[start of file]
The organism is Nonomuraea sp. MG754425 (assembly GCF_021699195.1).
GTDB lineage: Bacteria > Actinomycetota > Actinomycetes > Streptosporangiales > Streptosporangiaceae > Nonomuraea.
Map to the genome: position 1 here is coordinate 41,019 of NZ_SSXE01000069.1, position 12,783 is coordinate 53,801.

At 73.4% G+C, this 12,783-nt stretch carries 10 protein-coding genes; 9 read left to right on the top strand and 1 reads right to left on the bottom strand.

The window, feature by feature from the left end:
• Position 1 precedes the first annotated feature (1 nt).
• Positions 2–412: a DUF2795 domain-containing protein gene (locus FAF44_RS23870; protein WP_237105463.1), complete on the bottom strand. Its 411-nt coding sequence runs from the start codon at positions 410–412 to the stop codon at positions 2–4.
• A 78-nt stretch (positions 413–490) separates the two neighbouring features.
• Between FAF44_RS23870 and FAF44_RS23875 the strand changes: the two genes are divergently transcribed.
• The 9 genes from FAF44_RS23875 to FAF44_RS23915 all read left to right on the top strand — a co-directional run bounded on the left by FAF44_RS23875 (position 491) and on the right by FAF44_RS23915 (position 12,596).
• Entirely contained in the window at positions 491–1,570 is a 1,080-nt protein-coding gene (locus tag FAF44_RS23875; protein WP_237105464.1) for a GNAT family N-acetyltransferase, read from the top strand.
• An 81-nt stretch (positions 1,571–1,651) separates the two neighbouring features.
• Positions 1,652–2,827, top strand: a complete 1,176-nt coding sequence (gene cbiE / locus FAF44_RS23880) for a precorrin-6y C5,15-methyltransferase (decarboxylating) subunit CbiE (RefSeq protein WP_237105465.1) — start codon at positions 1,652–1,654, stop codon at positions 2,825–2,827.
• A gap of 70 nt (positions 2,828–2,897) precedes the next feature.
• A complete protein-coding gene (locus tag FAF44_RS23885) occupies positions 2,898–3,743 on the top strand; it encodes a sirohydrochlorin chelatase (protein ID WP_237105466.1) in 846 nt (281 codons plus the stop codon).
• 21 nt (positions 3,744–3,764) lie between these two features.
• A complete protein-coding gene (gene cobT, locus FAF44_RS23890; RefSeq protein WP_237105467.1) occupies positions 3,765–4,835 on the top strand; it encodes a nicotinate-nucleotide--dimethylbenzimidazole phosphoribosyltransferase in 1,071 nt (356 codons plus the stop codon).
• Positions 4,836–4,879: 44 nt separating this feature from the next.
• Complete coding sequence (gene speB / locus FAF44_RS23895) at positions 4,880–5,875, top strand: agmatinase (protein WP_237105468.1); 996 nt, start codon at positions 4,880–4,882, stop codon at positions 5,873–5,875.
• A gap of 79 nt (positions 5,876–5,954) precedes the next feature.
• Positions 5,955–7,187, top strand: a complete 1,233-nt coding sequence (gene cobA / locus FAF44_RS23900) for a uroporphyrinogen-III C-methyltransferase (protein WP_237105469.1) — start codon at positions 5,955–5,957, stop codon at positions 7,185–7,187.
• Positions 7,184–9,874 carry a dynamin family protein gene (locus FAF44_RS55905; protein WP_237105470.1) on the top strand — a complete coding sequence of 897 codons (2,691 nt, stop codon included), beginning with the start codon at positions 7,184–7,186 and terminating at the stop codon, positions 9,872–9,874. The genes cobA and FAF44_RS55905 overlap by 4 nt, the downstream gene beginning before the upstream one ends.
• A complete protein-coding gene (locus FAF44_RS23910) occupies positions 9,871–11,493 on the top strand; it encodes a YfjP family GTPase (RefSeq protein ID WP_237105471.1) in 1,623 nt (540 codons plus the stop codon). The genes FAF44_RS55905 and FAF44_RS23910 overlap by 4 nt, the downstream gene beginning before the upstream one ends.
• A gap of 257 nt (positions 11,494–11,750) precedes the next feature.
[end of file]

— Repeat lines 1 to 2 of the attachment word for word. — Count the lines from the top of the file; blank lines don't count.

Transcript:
The organism is Nonomuraea sp. MG754425 (assembly GCF_021699195.1).
GTDB lineage: Bacteria > Actinomycetota > Actinomycetes > Streptosporangiales > Streptosporangiaceae > Nonomuraea.